August 19, 2020 – Oil & Gas History News, Vol. 1, No. 8
Oil & Gas History News
Welcome to our August newsletter, and thank you for subscribing. The pandemic continues to bring more people than ever online, especially as an unprecedented school year struggles to begin. The American Oil & Gas Historical Society is sharing energy education research and articles during this time of social distancing. We are adding new and updated posts to the website, which is undergoing improvements, thanks to supporting members.
This Week in Petroleum History Monthly Update
Links to summaries from five weeks of U.S. oil and natural gas history, including new technologies, oilfield discoveries, petroleum products, and pioneers.
August 17, 1785 – Oil Discovered Floating on Pennsylvania Creek
Two years after the end of the Revolutionary War, oil was reported floating on a creek in northwestern Pennsylvania. “Oil Creek has taken its name from an oil or bituminous matter being found floating on its surface,” noted a report by Army Gen. William Irvine. His report of the natural oil seeps would lead to the first U.S. oil well in 1859…MORE
August 10, 1909 – Hughes patents Dual-Cone Roller Bit
“Fishtail” drill bits became obsolete after Howard Hughes Sr. of Houston, Texas, patented a roller bit consisting of two rotating cones. By pulverizing hard rock, his bit led to drilling faster and deeper. Hughes and business associate Walter Sharp established the Sharp-Hughes Tool Company to manufacture the new bit…MORE
August 3, 1769 – La Brea Asphalt (Not Tar) Pits discovered
The La Brea, “the tar,” pits were discovered during a Spanish expedition on the West Coast. “We debated whether this substance, which flows melted from underneath the earth, could occasion so many earthquakes,” noted a Franciscan friar. Commonly called tar pits, the sticky pools between modern Beverly Hills and downtown L.A. are actually comprised of natural asphalt, also known as bitumen…MORE
July 27, 1918 – Standard Oil of New York launches Concrete Oil Tanker
The Socony, America’s first concrete vessel designed to carry oil, launched from its shipyard at Flushing Bay, New York. Built for the Standard Oil Company of New York, the barge was 98-feet long with a 32-foot beam and carried oil in six center and two wing compartments, “oil-proofed by a special process,” according to Cement and Engineering News…MORE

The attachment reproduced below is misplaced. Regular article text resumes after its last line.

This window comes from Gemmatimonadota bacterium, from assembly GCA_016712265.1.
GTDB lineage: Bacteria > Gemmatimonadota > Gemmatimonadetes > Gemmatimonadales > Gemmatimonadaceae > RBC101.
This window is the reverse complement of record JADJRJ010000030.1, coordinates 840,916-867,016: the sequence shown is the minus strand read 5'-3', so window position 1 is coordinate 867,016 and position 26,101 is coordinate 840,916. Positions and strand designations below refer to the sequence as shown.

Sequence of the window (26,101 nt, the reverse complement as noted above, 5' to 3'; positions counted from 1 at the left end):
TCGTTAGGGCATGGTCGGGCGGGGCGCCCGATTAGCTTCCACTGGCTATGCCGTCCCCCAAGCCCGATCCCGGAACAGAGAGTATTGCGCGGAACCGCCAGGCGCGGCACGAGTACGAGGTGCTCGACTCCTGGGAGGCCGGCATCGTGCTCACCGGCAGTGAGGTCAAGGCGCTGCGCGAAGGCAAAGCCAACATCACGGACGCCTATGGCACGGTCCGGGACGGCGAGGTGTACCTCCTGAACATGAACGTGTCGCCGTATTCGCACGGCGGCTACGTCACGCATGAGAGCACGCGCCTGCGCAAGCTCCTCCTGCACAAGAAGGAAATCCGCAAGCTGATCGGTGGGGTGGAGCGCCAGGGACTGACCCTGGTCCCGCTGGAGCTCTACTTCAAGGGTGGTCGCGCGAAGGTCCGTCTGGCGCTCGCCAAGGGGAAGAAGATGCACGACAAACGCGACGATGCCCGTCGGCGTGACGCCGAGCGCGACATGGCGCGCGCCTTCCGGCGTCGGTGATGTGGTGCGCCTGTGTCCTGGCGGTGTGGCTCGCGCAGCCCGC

July 20, 1920 – Texas Company reveals Permian Basin
The first commercial well of the Permian Basin produced oil from a depth of 2,750 feet on land owned by William Abrams, an official of the Texas & Pacific Railway. Later “shot” with nitroglycerin by the Texas Company (the future Texaco), the W.H. Abrams No. 1 well today is part of the 75,000-square-mile Permian Basin…MORE
About 450 million years ago, a meteor struck north-central Oklahoma, creating an impact crater – an astrobleme – eight miles wide. Hidden beneath 9,000 feet of sediment, an oilfield discovery at the crater in 1991 attracted worldwide attention of petroleum companies.
“The Ames Astrobleme is one of the most remarkable and studied geological features in the world because of its economic significance,” noted independent producer Lew Ward from nearby Enid in 2007. Learn more in Ames Astrobleme Museum.
Energy Education Articles
Updated editorial content on the American Oil & Gas Historical Society website includes these articles:
It was a foggy summer morning in 1927 as eight airplanes prepared for takeoff before a crowd of more than 50,000 at the Oakland Airport in California. Aviation history was about to be made with a 2,400-mile air race to Honolulu. High-octane gasoline refined by Phillips Petroleum Company powered the “Woolaroc” monoplane to victory in the record-setting but deadly air race. See Flight of the Woolaroc.
“The World’s Wonder Oil Pool” discovery in 1918 on a small farm along the Red River in Texas launched a drilling boom that would bring prosperity — and inspire a Hollywood movie starring Clark Gable, who was a teenager working in Oklahoma oilfields. Two decades later, he would star in “Boom Town,” a 1940 MGM movie inspired by the Burkburnett oilfield discovery. See Boom Town Burkburnett.
In addition to the above articles, a recent AOGHS website posting features Ray Sorenson, a petroleum geologist who has researched first oil sightings in the United States, Canada, and many parts of the world. Sources cited in the ongoing Exploring Earliest Signs of Oil would add up to 11 feet of shelf space!
Please share our latest newsletter. Like many small, educational organizations, the 2020 pandemic has put a financial strain on this historical society. We need your help to tell the many stories of petroleum history.
— Bruce Wells
“Any survey of the natural resources used as sources of energy must include a discussion about the importance of oil, the lifeblood of all industrialized nations.” — Daniel Yergin, bestselling author and winner of the Pulitzer Prize
The American Oil & Gas Historical Society preserves U.S. petroleum history. Become an AOGHS supporting member and help maintain this energy education website and expand historical research. For more information, contact email@example.com. © 2020 Bruce A. Wells. All rights reserved.